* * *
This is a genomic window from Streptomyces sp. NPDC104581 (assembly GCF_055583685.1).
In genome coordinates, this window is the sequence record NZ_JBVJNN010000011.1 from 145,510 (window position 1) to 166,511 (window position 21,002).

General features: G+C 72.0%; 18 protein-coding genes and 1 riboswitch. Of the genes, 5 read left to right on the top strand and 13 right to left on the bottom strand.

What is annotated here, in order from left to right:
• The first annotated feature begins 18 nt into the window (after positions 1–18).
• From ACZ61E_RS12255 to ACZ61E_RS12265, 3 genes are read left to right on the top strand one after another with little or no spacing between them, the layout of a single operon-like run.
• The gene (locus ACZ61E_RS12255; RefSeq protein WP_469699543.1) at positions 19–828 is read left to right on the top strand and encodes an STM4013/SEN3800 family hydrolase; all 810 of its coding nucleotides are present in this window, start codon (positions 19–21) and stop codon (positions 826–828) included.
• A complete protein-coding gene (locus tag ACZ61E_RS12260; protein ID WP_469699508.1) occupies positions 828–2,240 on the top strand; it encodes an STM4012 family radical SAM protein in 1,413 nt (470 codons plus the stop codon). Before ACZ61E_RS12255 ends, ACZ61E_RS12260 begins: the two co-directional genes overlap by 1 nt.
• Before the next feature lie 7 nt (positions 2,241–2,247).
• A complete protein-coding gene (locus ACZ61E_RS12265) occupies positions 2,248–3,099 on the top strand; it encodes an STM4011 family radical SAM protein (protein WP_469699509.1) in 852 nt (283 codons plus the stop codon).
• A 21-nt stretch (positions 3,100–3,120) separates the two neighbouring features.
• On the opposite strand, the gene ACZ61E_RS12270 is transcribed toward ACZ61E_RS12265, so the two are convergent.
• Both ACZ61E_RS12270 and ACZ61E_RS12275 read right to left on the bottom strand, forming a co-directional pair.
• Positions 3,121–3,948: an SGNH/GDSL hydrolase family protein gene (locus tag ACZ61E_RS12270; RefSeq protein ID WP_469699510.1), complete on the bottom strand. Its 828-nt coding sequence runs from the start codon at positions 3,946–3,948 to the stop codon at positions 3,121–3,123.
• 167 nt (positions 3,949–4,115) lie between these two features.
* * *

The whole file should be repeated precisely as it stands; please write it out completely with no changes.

This is a genomic window from Streptomyces sp. NPDC104581 (assembly GCF_055583685.1).
In genome coordinates, this window is the sequence record NZ_JBVJNN010000011.1 from 145,510 (window position 1) to 166,511 (window position 21,002).

General features: G+C 72.0%; 18 protein-coding genes and 1 riboswitch. Of the genes, 5 read left to right on the top strand and 13 right to left on the bottom strand.

What is annotated here, in order from left to right:
• The first annotated feature begins 18 nt into the window (after positions 1–18).
• From ACZ61E_RS12255 to ACZ61E_RS12265, 3 genes are read left to right on the top strand one after another with little or no spacing between them, the layout of a single operon-like run.
• The gene (locus ACZ61E_RS12255; RefSeq protein WP_469699543.1) at positions 19–828 is read left to right on the top strand and encodes an STM4013/SEN3800 family hydrolase; all 810 of its coding nucleotides are present in this window, start codon (positions 19–21) and stop codon (positions 826–828) included.
• A complete protein-coding gene (locus tag ACZ61E_RS12260; protein ID WP_469699508.1) occupies positions 828–2,240 on the top strand; it encodes an STM4012 family radical SAM protein in 1,413 nt (470 codons plus the stop codon). Before ACZ61E_RS12255 ends, ACZ61E_RS12260 begins: the two co-directional genes overlap by 1 nt.
• Before the next feature lie 7 nt (positions 2,241–2,247).
• A complete protein-coding gene (locus ACZ61E_RS12265) occupies positions 2,248–3,099 on the top strand; it encodes an STM4011 family radical SAM protein (protein WP_469699509.1) in 852 nt (283 codons plus the stop codon).
• A 21-nt stretch (positions 3,100–3,120) separates the two neighbouring features.
• On the opposite strand, the gene ACZ61E_RS12270 is transcribed toward ACZ61E_RS12265, so the two are convergent.
• Both ACZ61E_RS12270 and ACZ61E_RS12275 read right to left on the bottom strand, forming a co-directional pair.
• Positions 3,121–3,948: an SGNH/GDSL hydrolase family protein gene (locus tag ACZ61E_RS12270; RefSeq protein ID WP_469699510.1), complete on the bottom strand. Its 828-nt coding sequence runs from the start codon at positions 3,946–3,948 to the stop codon at positions 3,121–3,123.
• 167 nt (positions 3,949–4,115) lie between these two features.